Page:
Successful School Improvement: The Implementation Perspective and Beyond

By Michael G. Fullan | Go to book overview

2: The Implementation of
Microcomputers in Schools:
A Case Study*

The implementation perspective is valuable for examining specific innovations and policies. One of the more central innovations in the past few yean has been microcomputers in the classroom. It is both a policy phenomenon (in the sense that school districts and states/provinces advocate/require the use of new technologies) and an innovation problem (in the sense that various groups are genuinely attempting to implement more effective uses of microcomputers).

In this chapter, I take as a case study the large-scale attempt in Ontario, Canada to implement the widespread use of microcomputers in classrooms and schools. This case is particularly illustrative of the implementation perspective as it applies to the factors and processes involved in putting into practice a major new policy.

Implementing microcomputers in schools contains all that is fascinating in educational change: intuitive attraction and great uncertainty; excitement and hardship; enthusiasm and exhaustion; visibility and high public interest combined with unknown results. Ontario's expectations and approach to implementing new educational technologies (NET) in schools ups the stakes involved. + Sponsoring the development of its own microcomputer, funding the development of software geared to official curriculum goals and policy, focusing on the integration of computers into the total learning experiences of students: Ontario's approach is comprehensive. The technical accomplishments are considerable, but the knowledge and skill demands on teachers are huge. NET in Ontario is an ambitious innovation. The task is sizeable and multifaceted. While there is strong 'front-end' financial support in launching NET, there is at this point a great need to build a knowledge-based strategy focusing on the 'up-close' realities of using microcomputers in everyday classrooms.

The current focus of implementation in Ontario is to assist teachers in

* This chapter has been adapted from Fullan et al. (1988).

†We use the terms microcomputers and NET interchangeably.

-28-

Notes for this page

Add a new note
If you are trying to select text to create highlights or citations, remember that you must now click or tap on the first word, and then click or tap on the last word.
One moment ...
Default project is now your active project.
Project items

Items saved from this book

This book has been saved
Highlights (0)
Some of your highlights are legacy items.

Highlights saved before July 30, 2012 will not be displayed on their respective source pages.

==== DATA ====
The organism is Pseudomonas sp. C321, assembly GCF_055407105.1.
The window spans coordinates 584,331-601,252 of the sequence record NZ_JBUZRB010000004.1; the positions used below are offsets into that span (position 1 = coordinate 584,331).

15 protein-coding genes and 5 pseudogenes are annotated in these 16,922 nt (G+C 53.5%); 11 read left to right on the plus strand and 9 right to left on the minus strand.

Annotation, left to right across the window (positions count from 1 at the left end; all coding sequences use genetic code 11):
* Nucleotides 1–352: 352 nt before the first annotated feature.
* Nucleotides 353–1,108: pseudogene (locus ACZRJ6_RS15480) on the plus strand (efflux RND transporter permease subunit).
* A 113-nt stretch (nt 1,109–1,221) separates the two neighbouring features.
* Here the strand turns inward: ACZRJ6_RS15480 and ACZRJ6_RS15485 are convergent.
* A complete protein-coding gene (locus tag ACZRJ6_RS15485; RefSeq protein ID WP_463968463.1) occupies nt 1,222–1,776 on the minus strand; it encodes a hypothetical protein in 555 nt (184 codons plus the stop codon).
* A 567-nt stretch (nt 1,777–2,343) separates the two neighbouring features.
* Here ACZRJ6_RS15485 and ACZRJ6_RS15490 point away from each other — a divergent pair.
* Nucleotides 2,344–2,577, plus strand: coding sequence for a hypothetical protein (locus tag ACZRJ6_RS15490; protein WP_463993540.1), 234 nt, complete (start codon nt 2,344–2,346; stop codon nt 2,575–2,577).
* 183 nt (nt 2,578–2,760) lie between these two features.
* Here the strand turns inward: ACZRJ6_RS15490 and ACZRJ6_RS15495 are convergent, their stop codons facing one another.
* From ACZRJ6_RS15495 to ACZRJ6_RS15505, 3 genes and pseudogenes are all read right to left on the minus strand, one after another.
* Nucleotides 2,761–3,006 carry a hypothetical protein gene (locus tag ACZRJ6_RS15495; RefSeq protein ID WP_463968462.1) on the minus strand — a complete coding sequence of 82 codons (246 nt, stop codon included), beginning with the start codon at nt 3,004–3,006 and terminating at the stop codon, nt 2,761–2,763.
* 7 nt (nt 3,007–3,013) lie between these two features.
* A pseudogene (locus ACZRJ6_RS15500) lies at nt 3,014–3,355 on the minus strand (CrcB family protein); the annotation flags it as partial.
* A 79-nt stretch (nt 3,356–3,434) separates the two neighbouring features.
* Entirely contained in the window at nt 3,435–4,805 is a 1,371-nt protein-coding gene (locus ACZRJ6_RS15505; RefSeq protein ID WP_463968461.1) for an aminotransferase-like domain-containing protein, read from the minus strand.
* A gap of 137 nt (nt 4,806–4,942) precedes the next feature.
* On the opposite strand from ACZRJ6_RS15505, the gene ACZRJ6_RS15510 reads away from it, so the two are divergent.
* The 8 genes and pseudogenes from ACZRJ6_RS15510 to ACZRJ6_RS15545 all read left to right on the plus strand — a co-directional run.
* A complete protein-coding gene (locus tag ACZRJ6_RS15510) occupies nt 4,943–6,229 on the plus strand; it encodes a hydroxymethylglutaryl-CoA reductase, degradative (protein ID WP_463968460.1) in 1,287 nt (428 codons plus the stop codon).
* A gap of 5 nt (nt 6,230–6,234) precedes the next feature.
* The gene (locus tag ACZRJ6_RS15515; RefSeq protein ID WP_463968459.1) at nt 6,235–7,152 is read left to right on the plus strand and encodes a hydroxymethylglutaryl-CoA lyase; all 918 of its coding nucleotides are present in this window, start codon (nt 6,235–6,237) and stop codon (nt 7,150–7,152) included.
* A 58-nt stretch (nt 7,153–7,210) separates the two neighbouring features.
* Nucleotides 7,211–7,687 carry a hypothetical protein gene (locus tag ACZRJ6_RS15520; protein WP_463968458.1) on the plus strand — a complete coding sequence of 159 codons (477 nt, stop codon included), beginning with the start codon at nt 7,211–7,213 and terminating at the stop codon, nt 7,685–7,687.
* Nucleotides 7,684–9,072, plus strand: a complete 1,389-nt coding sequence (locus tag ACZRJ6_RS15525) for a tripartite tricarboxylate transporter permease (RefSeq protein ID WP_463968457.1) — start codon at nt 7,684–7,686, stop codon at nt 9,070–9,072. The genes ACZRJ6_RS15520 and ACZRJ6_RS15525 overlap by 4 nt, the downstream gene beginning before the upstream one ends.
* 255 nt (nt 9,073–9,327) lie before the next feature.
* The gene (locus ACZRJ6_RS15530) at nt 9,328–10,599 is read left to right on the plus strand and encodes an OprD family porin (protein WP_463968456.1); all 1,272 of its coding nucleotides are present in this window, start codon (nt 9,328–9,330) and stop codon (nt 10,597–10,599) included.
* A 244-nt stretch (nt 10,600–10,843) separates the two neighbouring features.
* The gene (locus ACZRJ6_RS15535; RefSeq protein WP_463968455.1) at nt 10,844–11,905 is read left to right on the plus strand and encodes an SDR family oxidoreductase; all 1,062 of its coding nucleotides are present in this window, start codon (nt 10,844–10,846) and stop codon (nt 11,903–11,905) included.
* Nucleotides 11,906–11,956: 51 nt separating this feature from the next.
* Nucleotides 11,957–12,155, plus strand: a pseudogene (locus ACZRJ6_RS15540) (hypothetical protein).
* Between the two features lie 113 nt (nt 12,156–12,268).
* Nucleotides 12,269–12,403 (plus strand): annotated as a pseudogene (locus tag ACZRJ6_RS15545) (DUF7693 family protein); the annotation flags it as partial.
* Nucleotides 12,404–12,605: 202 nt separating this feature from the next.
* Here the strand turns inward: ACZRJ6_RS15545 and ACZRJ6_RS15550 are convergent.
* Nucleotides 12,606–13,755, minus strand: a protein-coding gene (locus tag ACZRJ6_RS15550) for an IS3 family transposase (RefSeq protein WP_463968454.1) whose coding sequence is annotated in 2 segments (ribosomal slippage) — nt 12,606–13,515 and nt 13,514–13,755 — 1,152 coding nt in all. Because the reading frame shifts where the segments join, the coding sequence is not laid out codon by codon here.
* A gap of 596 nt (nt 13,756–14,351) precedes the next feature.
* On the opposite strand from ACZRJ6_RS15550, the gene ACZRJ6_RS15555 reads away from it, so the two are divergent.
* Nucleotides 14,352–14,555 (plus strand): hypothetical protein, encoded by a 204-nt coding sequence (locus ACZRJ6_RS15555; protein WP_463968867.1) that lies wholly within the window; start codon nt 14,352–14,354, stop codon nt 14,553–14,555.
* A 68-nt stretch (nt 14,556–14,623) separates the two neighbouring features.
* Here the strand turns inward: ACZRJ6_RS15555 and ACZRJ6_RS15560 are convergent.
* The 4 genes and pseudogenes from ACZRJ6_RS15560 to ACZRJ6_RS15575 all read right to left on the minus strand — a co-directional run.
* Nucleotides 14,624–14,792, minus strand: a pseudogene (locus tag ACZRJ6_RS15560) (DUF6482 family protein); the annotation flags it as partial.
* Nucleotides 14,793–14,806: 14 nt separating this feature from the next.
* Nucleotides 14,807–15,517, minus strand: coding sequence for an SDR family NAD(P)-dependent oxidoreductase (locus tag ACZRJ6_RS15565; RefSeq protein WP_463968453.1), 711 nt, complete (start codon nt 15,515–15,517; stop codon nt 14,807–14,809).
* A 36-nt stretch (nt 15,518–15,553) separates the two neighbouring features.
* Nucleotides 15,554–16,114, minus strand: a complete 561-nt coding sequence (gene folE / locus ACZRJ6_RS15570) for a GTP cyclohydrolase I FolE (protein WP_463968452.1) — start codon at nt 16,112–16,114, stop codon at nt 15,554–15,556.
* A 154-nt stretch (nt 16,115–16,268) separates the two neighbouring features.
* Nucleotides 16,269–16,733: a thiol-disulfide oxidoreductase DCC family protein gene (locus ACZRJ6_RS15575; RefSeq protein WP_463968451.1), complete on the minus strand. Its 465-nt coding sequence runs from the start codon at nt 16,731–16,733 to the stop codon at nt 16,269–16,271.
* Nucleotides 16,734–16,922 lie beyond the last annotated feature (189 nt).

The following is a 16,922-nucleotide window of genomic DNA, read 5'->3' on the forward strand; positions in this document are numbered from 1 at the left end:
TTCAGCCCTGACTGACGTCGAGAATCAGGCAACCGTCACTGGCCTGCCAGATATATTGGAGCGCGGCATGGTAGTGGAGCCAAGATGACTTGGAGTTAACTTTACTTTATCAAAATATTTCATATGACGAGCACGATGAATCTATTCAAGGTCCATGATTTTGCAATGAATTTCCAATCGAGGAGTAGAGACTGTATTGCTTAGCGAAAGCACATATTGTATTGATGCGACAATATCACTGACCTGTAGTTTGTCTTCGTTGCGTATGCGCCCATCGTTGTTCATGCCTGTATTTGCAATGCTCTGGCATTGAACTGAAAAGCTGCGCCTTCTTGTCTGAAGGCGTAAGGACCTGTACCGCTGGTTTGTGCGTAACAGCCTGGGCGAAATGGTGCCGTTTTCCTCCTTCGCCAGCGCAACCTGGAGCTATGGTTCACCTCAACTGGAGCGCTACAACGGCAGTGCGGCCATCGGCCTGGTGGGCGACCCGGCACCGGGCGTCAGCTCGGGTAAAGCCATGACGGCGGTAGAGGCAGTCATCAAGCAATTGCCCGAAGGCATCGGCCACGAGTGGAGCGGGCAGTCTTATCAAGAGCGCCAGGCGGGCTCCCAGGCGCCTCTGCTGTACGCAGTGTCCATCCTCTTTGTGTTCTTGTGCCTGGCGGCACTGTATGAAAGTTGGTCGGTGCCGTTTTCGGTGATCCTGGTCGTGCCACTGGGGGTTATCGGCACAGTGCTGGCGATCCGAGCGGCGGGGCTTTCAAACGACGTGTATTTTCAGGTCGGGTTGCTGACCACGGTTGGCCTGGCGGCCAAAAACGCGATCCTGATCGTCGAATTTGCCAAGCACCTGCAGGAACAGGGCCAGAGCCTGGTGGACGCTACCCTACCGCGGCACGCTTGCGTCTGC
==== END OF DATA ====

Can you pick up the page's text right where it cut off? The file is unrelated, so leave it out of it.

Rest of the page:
You can easily re-create the highlights by opening the book page or article, selecting the text, and clicking “Highlight.”

Citations (0)
Some of your citations are legacy items.

Any citation created before July 30, 2012 will labeled as a “Cited page.” New citations will be saved as cited passages, pages or articles.

We also added the ability to view new citations from your projects or the book or article where you created them.

Notes (0)
Bookmarks (0)

You have no saved items from this book

Project items include:
  • Saved book/article
  • Highlights
  • Quotes/citations
  • Notes
  • Bookmarks
Notes
Cite this page

Cited page

Style
Citations are available only to our active members.
Buy instant access to cite pages or passages in MLA, APA and Chicago citation styles.

(Einhorn, 1992, p. 25)

(Einhorn 25)

1. Lois J. Einhorn, Abraham Lincoln, the Orator: Penetrating the Lincoln Legend (Westport, CT: Greenwood Press, 1992), 25, http://www.questia.com/read/27419298.

Cited page

Bookmark this page
Successful School Improvement: The Implementation Perspective and Beyond
Table of contents

Table of contents

Settings

Settings

Typeface
Text size Smaller Larger Reset View mode
Search within

Search within this book

Look up

Look up a word

  • Dictionary
  • Thesaurus
Please submit a word or phrase above.
Print this page

Print this page

Why can't I print more than one page at a time?

Help
Full screen
/ 130

matching results for page

    Questia reader help

    How to highlight and cite specific passages

    1. Click or tap the first word you want to select.
    2. Click or tap the last word you want to select, and you’ll see everything in between get selected.
    3. You’ll then get a menu of options like creating a highlight or a citation from that passage of text.

    OK, got it!

    Cited passage

    Style
    Citations are available only to our active members.
    Buy instant access to cite pages or passages in MLA, APA and Chicago citation styles.

    "Portraying himself as an honest, ordinary person helped Lincoln identify with his audiences." (Einhorn, 1992, p. 25).

    "Portraying himself as an honest, ordinary person helped Lincoln identify with his audiences." (Einhorn 25)

    "Portraying himself as an honest, ordinary person helped Lincoln identify with his audiences."1

    1. Lois J. Einhorn, Abraham Lincoln, the Orator: Penetrating the Lincoln Legend (Westport, CT: Greenwood Press, 1992), 25, http://www.questia.com/read/27419298.

    Cited passage

    Thanks for trying Questia!

    Please continue trying out our research tools, but please note, full functionality is available only to our active members.

    Your work will be lost once you leave this Web page.

    Buy instant access to save your work.

    Already a member? Log in now.

    Author Advanced search

    Oops!

    An unknown error has occurred. Please click the button below to reload the page. If the problem persists, please try again in a little while.